Source: United Kingdom – Executive Government & Departments
A study published in Nature Medicine looks at the genomics and evolution of the monkeypox virus in the 2022 multi-country outbreak.
Dr Hugh Adler, Department of Clinical Sciences, Liverpool School of Tropical Medicine, said:
“This report supports the prevailing hypothesis about the current outbreak: a single imported case, amplified through one or more super-spreader events. The authors describe an unexpectedly high number of mutations in the virus, but their implications for disease severity or transmissibility are unclear. We have not identified any change in the severity of clinical disease in patients diagnosed in the current outbreak.
“These findings also underline many gaps in our knowledge about the underlying genetics of monkeypox virus and the role of different genes in transmission and disease, even though this virus was first identified in humans half a century ago. We are seeing fascinating insights into the biology of monkeypox now that it has caused an outbreak in high income countries – but as ever, if the global community had applied these same scientific resources to monkeypox outbreaks in Africa, we might already have a stronger knowledge base.”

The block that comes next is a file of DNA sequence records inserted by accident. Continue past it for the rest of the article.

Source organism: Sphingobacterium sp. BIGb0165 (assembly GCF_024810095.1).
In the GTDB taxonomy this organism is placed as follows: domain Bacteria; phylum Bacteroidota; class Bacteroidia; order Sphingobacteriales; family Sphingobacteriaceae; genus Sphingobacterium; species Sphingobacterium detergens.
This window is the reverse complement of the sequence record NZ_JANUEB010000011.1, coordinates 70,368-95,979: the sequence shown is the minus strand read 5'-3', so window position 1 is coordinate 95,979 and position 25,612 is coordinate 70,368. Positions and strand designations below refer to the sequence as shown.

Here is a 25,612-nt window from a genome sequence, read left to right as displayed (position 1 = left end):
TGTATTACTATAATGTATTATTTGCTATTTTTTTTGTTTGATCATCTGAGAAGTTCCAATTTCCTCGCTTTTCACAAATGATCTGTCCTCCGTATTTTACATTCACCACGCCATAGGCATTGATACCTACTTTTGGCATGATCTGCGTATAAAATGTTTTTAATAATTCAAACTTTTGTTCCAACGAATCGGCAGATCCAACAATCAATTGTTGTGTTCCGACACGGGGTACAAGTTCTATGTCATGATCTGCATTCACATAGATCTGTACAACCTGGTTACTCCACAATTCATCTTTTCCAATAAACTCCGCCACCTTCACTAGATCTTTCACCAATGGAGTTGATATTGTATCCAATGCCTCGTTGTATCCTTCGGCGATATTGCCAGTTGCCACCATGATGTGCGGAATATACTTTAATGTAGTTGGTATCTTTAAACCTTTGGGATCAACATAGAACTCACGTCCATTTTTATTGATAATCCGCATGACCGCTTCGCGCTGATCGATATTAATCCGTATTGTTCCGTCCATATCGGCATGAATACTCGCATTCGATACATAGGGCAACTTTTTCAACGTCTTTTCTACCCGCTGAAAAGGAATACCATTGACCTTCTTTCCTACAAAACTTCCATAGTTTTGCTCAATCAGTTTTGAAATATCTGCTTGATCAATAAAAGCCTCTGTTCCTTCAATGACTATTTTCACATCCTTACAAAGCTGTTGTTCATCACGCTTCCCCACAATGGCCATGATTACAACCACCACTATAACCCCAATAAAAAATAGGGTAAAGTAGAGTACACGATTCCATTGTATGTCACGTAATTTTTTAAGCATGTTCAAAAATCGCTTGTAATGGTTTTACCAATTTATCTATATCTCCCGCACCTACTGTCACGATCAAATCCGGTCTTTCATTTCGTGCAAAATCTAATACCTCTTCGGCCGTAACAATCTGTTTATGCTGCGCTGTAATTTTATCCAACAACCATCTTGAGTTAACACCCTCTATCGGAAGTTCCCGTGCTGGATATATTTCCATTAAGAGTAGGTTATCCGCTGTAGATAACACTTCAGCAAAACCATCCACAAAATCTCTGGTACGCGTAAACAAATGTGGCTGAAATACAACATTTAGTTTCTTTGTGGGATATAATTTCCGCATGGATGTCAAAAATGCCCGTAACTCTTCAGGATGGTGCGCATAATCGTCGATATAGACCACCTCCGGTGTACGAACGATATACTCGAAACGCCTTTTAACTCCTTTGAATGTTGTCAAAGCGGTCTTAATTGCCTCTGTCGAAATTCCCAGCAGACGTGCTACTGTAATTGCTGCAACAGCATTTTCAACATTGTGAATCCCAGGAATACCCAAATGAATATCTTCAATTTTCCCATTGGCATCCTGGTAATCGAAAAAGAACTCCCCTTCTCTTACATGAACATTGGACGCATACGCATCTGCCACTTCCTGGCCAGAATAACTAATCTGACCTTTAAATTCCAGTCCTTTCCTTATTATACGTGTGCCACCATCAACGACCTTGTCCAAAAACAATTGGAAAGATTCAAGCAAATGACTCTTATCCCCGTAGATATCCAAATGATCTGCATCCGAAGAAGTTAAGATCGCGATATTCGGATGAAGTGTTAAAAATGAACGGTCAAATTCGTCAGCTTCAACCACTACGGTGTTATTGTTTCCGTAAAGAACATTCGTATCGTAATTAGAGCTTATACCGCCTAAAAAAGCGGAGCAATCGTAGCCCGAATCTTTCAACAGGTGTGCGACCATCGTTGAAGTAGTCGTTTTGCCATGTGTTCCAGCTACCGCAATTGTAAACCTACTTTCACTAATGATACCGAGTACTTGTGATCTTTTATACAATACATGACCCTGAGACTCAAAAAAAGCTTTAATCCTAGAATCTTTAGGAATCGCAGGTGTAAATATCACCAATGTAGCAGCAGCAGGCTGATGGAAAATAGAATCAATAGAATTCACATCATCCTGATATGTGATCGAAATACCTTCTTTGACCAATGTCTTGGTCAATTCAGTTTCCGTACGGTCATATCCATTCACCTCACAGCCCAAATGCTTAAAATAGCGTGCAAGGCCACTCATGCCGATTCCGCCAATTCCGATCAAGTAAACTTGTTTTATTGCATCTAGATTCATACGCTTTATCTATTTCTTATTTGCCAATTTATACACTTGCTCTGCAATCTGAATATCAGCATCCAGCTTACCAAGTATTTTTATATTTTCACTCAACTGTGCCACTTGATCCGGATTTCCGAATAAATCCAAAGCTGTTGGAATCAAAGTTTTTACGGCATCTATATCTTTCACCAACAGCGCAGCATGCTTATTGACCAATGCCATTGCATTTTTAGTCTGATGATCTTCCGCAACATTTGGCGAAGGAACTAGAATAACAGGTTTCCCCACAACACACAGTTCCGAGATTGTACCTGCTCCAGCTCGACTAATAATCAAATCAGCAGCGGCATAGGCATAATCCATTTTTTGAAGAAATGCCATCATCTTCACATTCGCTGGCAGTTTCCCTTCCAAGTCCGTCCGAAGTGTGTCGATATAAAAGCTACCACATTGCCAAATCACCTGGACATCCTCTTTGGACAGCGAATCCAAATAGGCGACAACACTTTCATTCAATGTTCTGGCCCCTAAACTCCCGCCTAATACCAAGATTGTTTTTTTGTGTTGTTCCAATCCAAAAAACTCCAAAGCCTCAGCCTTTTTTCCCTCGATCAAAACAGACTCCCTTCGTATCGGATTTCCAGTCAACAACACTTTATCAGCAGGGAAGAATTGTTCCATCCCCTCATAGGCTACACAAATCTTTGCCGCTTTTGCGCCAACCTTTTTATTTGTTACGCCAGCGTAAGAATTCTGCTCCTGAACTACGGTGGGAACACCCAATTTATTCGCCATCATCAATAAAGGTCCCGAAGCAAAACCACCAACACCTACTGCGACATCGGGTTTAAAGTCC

‘Phylogenomic characterization and signs of microevolution in the 2022 multi-country outbreak of monkeypox virus’ by Joana Isidro et al. was published in Nature Medicine at 10:00am UK time on Friday 24 June.
Dr Hugh Adler: “No conflicts of interest and not involved in the research being discussed.”